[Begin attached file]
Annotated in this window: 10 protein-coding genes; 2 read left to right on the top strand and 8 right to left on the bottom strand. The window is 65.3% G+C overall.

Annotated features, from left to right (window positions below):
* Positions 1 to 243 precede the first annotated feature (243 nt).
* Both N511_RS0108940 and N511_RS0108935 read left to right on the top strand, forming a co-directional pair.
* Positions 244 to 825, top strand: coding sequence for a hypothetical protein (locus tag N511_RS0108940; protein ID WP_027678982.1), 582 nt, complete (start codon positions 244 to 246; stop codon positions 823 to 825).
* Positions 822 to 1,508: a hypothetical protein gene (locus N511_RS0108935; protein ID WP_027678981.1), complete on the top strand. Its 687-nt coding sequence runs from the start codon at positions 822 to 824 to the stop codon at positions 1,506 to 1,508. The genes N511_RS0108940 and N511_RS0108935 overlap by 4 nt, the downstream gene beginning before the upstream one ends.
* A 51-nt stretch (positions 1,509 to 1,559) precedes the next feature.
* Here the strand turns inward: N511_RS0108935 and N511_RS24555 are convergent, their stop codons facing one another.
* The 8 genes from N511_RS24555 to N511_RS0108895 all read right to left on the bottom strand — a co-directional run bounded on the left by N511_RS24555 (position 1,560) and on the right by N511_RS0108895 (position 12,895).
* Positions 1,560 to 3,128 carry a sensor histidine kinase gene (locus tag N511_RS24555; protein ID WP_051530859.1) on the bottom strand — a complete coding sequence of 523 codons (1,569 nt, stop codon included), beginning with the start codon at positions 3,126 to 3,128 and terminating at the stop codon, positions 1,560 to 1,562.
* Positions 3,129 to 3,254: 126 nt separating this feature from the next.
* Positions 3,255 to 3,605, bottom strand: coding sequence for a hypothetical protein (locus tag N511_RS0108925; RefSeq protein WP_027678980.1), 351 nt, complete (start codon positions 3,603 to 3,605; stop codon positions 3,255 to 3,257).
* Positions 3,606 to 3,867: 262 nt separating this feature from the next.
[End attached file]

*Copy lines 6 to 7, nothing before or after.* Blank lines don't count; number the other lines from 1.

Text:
* Positions 822 to 1,508: a hypothetical protein gene (locus N511_RS0108935; protein ID WP_027678981.1), complete on the top strand. Its 687-nt coding sequence runs from the start codon at positions 822 to 824 to the stop codon at positions 1,506 to 1,508. The genes N511_RS0108940 and N511_RS0108935 overlap by 4 nt, the downstream gene beginning before the upstream one ends.
* A 51-nt stretch (positions 1,509 to 1,559) precedes the next feature.